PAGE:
The Minnesota Wild entered Saturday night with nearly $40 million in cap space out of the lineup. Three of its top four defensemen, all gone. Their No. 1 center? Outta the lineup. Its superstar, must-see winger? Yup, he’s gone, too. What about their starting goaltender? C’mon, do you even have to ask? There were even missing several depth options for good measure.
And yet, they still found a way to win. They defeated the Washington Capitals in the exact way we’ve come to expect from this Wild club: a come-from-behind victory in which the Wild waited until the last possible moments to push the game to overtime.
Mats Zuccarello‘s game-tying goal with 34 seconds left was Minnesota’s 11 goal with the goalie pulled on the season, best in the league by three. His heroics in the clutch lifted the Wild to a much-needed victory for Dean Evason and Co. As Minnesota’s first tally was an own goal, Zuccarello was the lone Wild player to beat Zach Fucale in regulation. The Norwegian played a season-high 25:17, being leaned on heavily in the absence of Kirill Kaprizov, Joel Eriksson Ek, and Jordan Greenway. He was Minnesota’s go-to forward, especially with Kevin Fiala registering three penalties in five minutes. Fiala was benched for much of the third period, leaving Zuccarello to carry the offensive load. He played 11:22 between the third period and overtime.
The 34-year-old came to the State of Hockey to relatively mixed expectations. As the team headed towards a rebuild, Paul Fenton inked Zuccarello to a 5-year, $30 million contract in one of the maligned general manager’s final moves with the club. A high price tag and injury-riddled debut season had Wild fans’ confidence in him at a low.
Enter Kirill the Thrill, the Russian winger who has seemingly revitalized Zuccarello’s career.
Evason found magic in a bottle when he paired Kaprizov and Zuccarello together early last season. Not only did the duo have an on-ice habit of setting each other up with fantastic passing plays, but they seemingly bonded off the ice as well. Perhaps Zuccarello learned some Russian with Metallurg Magnitogorsk of the KHL during the 2012-13 NHL lockout, which he could use to bolster his budding relationship with the Russian superstar. The two bonded from Day 1, and their relationship has paid dividends on the ice.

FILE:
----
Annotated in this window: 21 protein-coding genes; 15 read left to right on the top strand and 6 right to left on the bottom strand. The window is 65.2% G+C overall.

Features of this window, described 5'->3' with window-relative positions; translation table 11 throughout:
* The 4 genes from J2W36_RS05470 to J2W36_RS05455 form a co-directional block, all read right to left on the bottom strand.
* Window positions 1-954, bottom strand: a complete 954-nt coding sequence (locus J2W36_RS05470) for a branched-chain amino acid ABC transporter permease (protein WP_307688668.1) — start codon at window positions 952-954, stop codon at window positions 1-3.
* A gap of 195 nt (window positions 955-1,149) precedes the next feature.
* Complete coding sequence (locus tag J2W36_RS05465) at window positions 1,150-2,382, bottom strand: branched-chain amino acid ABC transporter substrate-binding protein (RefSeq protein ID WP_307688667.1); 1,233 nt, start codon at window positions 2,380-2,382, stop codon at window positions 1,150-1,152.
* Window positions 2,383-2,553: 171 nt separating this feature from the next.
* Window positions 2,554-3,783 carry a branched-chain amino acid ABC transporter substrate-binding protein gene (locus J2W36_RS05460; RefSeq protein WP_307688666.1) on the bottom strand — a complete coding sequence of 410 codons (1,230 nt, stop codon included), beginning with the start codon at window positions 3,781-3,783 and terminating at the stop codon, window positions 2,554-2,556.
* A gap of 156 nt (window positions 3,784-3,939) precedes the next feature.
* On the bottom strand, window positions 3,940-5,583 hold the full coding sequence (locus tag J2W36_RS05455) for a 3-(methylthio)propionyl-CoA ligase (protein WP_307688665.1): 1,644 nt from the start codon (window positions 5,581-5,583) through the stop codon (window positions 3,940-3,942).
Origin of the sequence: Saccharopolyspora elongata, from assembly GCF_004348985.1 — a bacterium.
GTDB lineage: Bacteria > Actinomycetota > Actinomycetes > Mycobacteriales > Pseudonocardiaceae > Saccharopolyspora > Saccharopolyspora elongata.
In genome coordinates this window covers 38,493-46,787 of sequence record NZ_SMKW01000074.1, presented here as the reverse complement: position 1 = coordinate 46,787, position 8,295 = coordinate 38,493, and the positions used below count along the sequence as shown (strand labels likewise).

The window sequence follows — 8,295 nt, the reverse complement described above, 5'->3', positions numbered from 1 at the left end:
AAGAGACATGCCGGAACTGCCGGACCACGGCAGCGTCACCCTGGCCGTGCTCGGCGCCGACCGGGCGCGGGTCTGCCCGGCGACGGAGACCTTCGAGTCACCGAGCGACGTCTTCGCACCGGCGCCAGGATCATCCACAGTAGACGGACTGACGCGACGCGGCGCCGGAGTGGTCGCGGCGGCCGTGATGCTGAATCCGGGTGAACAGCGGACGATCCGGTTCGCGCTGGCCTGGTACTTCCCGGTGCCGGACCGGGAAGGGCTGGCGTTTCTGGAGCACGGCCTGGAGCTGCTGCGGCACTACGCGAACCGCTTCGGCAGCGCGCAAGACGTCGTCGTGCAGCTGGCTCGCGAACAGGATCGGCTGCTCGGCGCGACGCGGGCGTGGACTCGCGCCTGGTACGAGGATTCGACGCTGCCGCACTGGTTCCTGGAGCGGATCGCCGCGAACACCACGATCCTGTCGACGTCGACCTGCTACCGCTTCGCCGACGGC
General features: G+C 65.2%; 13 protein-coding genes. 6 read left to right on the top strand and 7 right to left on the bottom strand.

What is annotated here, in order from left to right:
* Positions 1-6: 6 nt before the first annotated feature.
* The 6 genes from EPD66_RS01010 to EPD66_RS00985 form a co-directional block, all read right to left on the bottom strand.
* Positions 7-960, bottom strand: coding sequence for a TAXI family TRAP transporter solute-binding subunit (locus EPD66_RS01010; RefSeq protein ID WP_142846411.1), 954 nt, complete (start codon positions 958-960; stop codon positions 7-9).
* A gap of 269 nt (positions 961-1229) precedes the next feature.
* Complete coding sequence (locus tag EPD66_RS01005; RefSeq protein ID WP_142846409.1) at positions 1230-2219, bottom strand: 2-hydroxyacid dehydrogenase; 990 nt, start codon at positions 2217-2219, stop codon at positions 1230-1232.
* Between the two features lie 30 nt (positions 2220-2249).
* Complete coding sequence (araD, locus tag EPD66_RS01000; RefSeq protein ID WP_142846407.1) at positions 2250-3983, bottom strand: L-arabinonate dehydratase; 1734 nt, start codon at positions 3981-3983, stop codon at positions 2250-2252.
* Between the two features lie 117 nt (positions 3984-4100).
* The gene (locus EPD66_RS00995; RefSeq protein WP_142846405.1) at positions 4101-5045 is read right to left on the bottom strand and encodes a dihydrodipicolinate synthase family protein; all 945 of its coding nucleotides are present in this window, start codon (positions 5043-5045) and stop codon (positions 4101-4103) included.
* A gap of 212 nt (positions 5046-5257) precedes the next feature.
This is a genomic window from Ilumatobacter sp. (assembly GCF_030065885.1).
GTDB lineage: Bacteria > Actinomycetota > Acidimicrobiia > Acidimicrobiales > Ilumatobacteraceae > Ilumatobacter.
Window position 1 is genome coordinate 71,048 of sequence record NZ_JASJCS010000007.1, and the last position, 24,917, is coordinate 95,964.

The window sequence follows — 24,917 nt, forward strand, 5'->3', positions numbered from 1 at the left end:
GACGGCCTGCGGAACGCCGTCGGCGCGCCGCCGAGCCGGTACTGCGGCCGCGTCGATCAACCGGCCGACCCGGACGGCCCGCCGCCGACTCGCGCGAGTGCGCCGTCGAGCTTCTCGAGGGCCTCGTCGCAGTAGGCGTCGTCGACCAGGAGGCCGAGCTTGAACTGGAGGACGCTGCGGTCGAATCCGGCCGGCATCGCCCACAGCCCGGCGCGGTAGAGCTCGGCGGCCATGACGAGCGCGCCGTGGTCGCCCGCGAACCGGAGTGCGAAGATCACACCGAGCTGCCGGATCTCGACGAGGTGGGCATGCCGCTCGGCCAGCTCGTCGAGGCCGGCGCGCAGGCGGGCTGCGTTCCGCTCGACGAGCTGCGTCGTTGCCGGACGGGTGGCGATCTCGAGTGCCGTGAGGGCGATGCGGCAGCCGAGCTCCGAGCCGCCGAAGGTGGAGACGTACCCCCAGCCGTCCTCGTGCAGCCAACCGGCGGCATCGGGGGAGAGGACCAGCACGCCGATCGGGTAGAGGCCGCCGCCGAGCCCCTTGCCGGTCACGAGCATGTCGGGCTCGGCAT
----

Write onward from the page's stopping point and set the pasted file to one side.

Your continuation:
Now centered by Ryan Hartman, Zuccarello and Kaprizov are one of the best lines in the entire league. Their 6.56 Goals For Per 60 minutes together leads all forward lines that have played at least 75 minutes this season. Hartman has added a dynamic that was often missing with Victor Rask in the middle. He took a pay-cut in favor of a few years of job security, and he’s being rewarded handsomely for doing so. Hartman is on a career-high 37 goal pace, in large part due to the playmaking ability of his dynamic duo of wingers.
As great as Hartman has been, Kaprizov and Zuccarello are the real stories with this line. They were fantastic last year and have taken their games to another level this season. Zuccarello has always been a great distributor, but having Kaprizov always in the right place at the right time has made his job that much easier. The two produce highlight-reel plays almost every time they step on the ice.
While Zuccarello’s arrival in Minnesota was clouded with doubt from fans and his debut season lackluster at best, we’re now seeing the best of him. On Saturday, he was arguably the Wild’s best player in one of the most impressive and hard-fought victories in recent memory. Zuccarello deserves a ton of credit for Kaprizov’s success in Minnesota, as the two seem to be best buds on the ice.
Zuccarello’s importance to Wild cannot be understated. He’s a leader, mentor, and veteran locker room presence. Most of all, Minnesota is simply a better team with him on the ice. His 66.2% On-Ice Expected Goals share in all situations ranks him seventh among all skaters with at least 100 minutes played this season. The next closest Wild player is Kaprizov, with a 62.9 Expected Goals share (via MoneyPuck).
Simply put, the Wild are out-chancing opponents by 23.9% when Zuccarello is on the ice. The only player in the entire league higher than that is Connor McDavid. Not bad company.
Could Zuccarello, and Kaprizov by proxy, hit another production drought as they did early in the season? Quite possibly. But with the form they’re in, that doesn’t look like it will happen anytime soon. Zuccarello knows how to get the best out of Kaprizov and vice versa. Wild fans get to watch two of the game’s finest playmakers make magic happen every night. Until that drought occurs, or one of the two is no longer on the team, Wild fans may as well enjoy the show.